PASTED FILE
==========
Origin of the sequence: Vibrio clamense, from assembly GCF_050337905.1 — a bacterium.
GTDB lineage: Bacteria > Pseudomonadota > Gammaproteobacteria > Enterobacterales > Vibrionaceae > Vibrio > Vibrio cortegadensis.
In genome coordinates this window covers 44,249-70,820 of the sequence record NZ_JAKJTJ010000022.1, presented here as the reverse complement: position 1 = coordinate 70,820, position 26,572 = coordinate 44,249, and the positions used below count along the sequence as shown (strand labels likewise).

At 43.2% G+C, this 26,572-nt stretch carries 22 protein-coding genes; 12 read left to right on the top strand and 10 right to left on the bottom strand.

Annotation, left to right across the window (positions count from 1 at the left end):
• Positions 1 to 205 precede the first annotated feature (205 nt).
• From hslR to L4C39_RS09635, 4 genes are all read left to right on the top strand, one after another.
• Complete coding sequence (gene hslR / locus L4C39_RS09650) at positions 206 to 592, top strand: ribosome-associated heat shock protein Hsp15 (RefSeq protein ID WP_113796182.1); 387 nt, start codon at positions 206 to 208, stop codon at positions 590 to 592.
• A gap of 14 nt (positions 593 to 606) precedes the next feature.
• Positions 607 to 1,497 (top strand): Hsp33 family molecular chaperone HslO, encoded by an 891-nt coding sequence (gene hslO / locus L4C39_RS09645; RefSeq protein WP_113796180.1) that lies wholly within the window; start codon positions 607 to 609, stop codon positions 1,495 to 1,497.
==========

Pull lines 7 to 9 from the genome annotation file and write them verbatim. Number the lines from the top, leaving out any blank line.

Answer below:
• From hslR to L4C39_RS09635, 4 genes are all read left to right on the top strand, one after another.
• Complete coding sequence (gene hslR / locus L4C39_RS09650) at positions 206 to 592, top strand: ribosome-associated heat shock protein Hsp15 (RefSeq protein ID WP_113796182.1); 387 nt, start codon at positions 206 to 208, stop codon at positions 590 to 592.
• A gap of 14 nt (positions 593 to 606) precedes the next feature.